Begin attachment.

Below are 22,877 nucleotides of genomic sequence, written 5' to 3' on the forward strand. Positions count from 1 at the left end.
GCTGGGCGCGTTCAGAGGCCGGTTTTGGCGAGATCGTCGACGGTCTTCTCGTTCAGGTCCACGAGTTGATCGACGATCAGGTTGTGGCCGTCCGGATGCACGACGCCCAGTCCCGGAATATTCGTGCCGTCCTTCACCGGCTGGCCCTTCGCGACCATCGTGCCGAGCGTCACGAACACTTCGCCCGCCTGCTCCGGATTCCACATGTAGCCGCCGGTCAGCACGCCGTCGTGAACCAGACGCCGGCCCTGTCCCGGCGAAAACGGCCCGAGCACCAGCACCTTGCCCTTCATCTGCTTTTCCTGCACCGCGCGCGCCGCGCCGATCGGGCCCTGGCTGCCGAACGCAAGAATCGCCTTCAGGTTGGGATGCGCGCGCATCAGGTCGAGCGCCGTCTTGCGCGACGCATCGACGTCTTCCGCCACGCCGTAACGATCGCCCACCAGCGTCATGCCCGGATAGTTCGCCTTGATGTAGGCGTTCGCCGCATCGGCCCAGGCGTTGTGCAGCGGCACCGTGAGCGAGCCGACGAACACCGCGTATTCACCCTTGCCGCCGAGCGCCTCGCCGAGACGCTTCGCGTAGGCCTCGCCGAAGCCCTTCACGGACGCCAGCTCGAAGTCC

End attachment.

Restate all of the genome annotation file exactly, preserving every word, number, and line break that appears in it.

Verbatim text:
Below are 22,877 nucleotides of genomic sequence, written 5' to 3' on the forward strand. Positions count from 1 at the left end.
GCTGGGCGCGTTCAGAGGCCGGTTTTGGCGAGATCGTCGACGGTCTTCTCGTTCAGGTCCACGAGTTGATCGACGATCAGGTTGTGGCCGTCCGGATGCACGACGCCCAGTCCCGGAATATTCGTGCCGTCCTTCACCGGCTGGCCCTTCGCGACCATCGTGCCGAGCGTCACGAACACTTCGCCCGCCTGCTCCGGATTCCACATGTAGCCGCCGGTCAGCACGCCGTCGTGAACCAGACGCCGGCCCTGTCCCGGCGAAAACGGCCCGAGCACCAGCACCTTGCCCTTCATCTGCTTTTCCTGCACCGCGCGCGCCGCGCCGATCGGGCCCTGGCTGCCGAACGCAAGAATCGCCTTCAGGTTGGGATGCGCGCGCATCAGGTCGAGCGCCGTCTTGCGCGACGCATCGACGTCTTCCGCCACGCCGTAACGATCGCCCACCAGCGTCATGCCCGGATAGTTCGCCTTGATGTAGGCGTTCGCCGCATCGGCCCAGGCGTTGTGCAGCGGCACCGTGAGCGAGCCGACGAACACCGCGTATTCACCCTTGCCGCCGAGCGCCTCGCCGAGACGCTTCGCGTAGGCCTCGCCGAAGCCCTTCACGGACGCCAGCTCGAAGTCC